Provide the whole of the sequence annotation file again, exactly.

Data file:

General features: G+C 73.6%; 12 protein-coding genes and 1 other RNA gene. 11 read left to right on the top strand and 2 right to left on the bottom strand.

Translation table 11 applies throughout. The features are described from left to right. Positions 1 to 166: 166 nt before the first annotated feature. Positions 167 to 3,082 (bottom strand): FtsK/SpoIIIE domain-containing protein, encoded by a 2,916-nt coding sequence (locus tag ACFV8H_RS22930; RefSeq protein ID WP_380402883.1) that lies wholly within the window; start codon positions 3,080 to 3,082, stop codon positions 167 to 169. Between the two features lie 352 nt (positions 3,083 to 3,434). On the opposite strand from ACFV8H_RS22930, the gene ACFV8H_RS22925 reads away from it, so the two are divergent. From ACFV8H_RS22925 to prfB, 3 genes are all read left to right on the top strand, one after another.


General features: G+C 73.6%; 12 protein-coding genes and 1 other RNA gene. 11 read left to right on the top strand and 2 right to left on the bottom strand.

Translation table 11 applies throughout. The features are described from left to right. Positions 1 to 166: 166 nt before the first annotated feature. Positions 167 to 3,082 (bottom strand): FtsK/SpoIIIE domain-containing protein, encoded by a 2,916-nt coding sequence (locus tag ACFV8H_RS22930; RefSeq protein ID WP_380402883.1) that lies wholly within the window; start codon positions 3,080 to 3,082, stop codon positions 167 to 169. Between the two features lie 352 nt (positions 3,083 to 3,434). On the opposite strand from ACFV8H_RS22930, the gene ACFV8H_RS22925 reads away from it, so the two are divergent. From ACFV8H_RS22925 to prfB, 3 genes are all read left to right on the top strand, one after another.